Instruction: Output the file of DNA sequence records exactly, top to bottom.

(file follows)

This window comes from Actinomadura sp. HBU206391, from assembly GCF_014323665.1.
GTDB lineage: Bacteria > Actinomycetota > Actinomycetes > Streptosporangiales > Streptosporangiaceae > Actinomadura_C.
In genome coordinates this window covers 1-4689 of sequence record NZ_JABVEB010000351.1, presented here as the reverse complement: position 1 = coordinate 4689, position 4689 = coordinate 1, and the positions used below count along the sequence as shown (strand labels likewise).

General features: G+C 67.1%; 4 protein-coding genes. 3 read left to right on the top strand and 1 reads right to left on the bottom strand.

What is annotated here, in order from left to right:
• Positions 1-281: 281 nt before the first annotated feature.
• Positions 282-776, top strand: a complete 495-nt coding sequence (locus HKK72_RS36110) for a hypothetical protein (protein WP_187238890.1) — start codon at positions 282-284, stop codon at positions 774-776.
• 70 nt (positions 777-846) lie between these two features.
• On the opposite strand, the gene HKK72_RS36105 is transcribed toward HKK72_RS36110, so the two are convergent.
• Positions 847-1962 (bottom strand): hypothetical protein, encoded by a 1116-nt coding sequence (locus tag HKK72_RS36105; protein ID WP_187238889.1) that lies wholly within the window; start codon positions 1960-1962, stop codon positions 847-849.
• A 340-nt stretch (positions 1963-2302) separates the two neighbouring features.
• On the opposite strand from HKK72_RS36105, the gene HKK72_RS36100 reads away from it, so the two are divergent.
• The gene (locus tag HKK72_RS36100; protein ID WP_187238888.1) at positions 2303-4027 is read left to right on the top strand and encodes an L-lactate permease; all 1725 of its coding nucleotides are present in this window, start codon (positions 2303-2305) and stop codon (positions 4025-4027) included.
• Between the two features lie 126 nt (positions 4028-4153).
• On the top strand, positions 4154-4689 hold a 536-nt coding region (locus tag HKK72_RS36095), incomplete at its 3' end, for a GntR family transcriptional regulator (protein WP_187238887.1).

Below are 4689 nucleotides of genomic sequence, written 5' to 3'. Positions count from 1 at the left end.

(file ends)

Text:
This window comes from Actinomadura sp. HBU206391, from assembly GCF_014323665.1.
GTDB lineage: Bacteria > Actinomycetota > Actinomycetes > Streptosporangiales > Streptosporangiaceae > Actinomadura_C.
In genome coordinates this window covers 1-4689 of sequence record NZ_JABVEB010000351.1, presented here as the reverse complement: position 1 = coordinate 4689, position 4689 = coordinate 1, and the positions used below count along the sequence as shown (strand labels likewise).

General features: G+C 67.1%; 4 protein-coding genes. 3 read left to right on the top strand and 1 reads right to left on the bottom strand.

What is annotated here, in order from left to right:
• Positions 1-281: 281 nt before the first annotated feature.
• Positions 282-776, top strand: a complete 495-nt coding sequence (locus HKK72_RS36110) for a hypothetical protein (protein WP_187238890.1) — start codon at positions 282-284, stop codon at positions 774-776.
• 70 nt (positions 777-846) lie between these two features.
• On the opposite strand, the gene HKK72_RS36105 is transcribed toward HKK72_RS36110, so the two are convergent.
• Positions 847-1962 (bottom strand): hypothetical protein, encoded by a 1116-nt coding sequence (locus tag HKK72_RS36105; protein ID WP_187238889.1) that lies wholly within the window; start codon positions 1960-1962, stop codon positions 847-849.
• A 340-nt stretch (positions 1963-2302) separates the two neighbouring features.
• On the opposite strand from HKK72_RS36105, the gene HKK72_RS36100 reads away from it, so the two are divergent.
• The gene (locus tag HKK72_RS36100; protein ID WP_187238888.1) at positions 2303-4027 is read left to right on the top strand and encodes an L-lactate permease; all 1725 of its coding nucleotides are present in this window, start codon (positions 2303-2305) and stop codon (positions 4025-4027) included.
• Between the two features lie 126 nt (positions 4028-4153).
• On the top strand, positions 4154-4689 hold a 536-nt coding region (locus tag HKK72_RS36095), incomplete at its 3' end, for a GntR family transcriptional regulator (protein WP_187238887.1).

Below are 4689 nucleotides of genomic sequence, written 5' to 3'. Positions count from 1 at the left end.